Std. cut tolerance -.00″/+.125″
Due to material handling and processing items may have light scratching. Raw Material is not meant to have a finished cosmetic look
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H13 Flat Tool Steel
The H13 tool steel is highly recommended for hot work. This steel maintains integrity in higher heats than other metals. It contains a mix of chromium, molybdenum, and vanadium and has high toughness and hardenability. Tool and die makers find it useful for aluminum and zinc casting dies, as well as for aluminum extrusion, aluminum die casting, and press tooling.
Forging: Start slow to uniformly heat the H13 to 1900°-2000°F. Reheat as necessary. Stop working when the temperature drops below 1650°F. Cool very slowly in lime, mica, dry ashes, or furnace after forging. Always anneal H13 after forging.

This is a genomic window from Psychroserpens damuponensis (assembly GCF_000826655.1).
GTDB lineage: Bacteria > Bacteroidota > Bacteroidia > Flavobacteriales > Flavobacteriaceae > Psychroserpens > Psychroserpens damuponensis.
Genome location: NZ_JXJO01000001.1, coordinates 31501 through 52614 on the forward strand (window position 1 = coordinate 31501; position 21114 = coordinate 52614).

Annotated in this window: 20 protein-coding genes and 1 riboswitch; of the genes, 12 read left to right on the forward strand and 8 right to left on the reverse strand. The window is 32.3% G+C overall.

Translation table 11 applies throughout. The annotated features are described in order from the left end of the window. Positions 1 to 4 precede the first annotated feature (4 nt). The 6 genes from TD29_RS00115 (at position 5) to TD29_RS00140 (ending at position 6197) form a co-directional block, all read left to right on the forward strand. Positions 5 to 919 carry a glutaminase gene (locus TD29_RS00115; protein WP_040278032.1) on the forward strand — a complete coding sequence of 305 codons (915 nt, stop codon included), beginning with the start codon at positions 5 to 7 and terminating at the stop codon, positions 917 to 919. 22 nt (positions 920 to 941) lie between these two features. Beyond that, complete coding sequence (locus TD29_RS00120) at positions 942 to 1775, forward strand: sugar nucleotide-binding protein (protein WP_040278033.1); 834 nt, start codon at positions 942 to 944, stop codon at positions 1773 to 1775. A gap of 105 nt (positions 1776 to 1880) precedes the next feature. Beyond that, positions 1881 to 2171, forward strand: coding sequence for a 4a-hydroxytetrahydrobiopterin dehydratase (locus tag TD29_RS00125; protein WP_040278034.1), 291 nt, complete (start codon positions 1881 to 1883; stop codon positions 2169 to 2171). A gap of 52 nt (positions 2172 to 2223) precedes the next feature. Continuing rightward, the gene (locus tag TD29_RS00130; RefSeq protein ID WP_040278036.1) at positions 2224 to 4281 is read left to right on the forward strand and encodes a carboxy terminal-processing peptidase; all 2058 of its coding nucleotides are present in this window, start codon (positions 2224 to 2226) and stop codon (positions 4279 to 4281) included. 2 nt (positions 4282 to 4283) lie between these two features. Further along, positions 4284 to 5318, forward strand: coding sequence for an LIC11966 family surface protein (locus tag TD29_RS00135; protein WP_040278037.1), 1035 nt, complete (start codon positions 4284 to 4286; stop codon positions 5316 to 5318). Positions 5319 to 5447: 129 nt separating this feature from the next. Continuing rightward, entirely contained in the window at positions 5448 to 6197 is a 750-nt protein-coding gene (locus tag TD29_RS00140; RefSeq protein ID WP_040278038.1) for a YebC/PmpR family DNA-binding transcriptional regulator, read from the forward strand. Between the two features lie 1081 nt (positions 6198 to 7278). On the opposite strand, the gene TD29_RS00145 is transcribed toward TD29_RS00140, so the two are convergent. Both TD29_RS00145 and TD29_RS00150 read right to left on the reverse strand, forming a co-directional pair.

Annealing: Heat slowly to 1150-1650°F and hold the temperature until the entire piece is heated through. Furnace cool slowly at no more than 40°F per hour to around 1000°F. Cooling rate may be increased after reaching 1000°F. Take precautions to prevent excessive carburization or decarburization.
Hardening: Prior to hardening, warm the metal before placing it into the furnace preheated to 1400° – 1500°F. Heat to 1850°F and hold for an hour per inch of greatest thickness. Air cool or quench in oil for maximum hardness. Minimize decarburization by the use of a salt bath or controlled atmosphere furnace. Alternatively, you may pack hardening in spent pitch coke.
Tempering: Temper immediately after quenching. Various hardness may be reached by tempering at different temperatures. For maximum hardness or 50/52, temper at 1000°F. A temper of 1200°F gives a hardness of 32/34. Double tempering if preferred.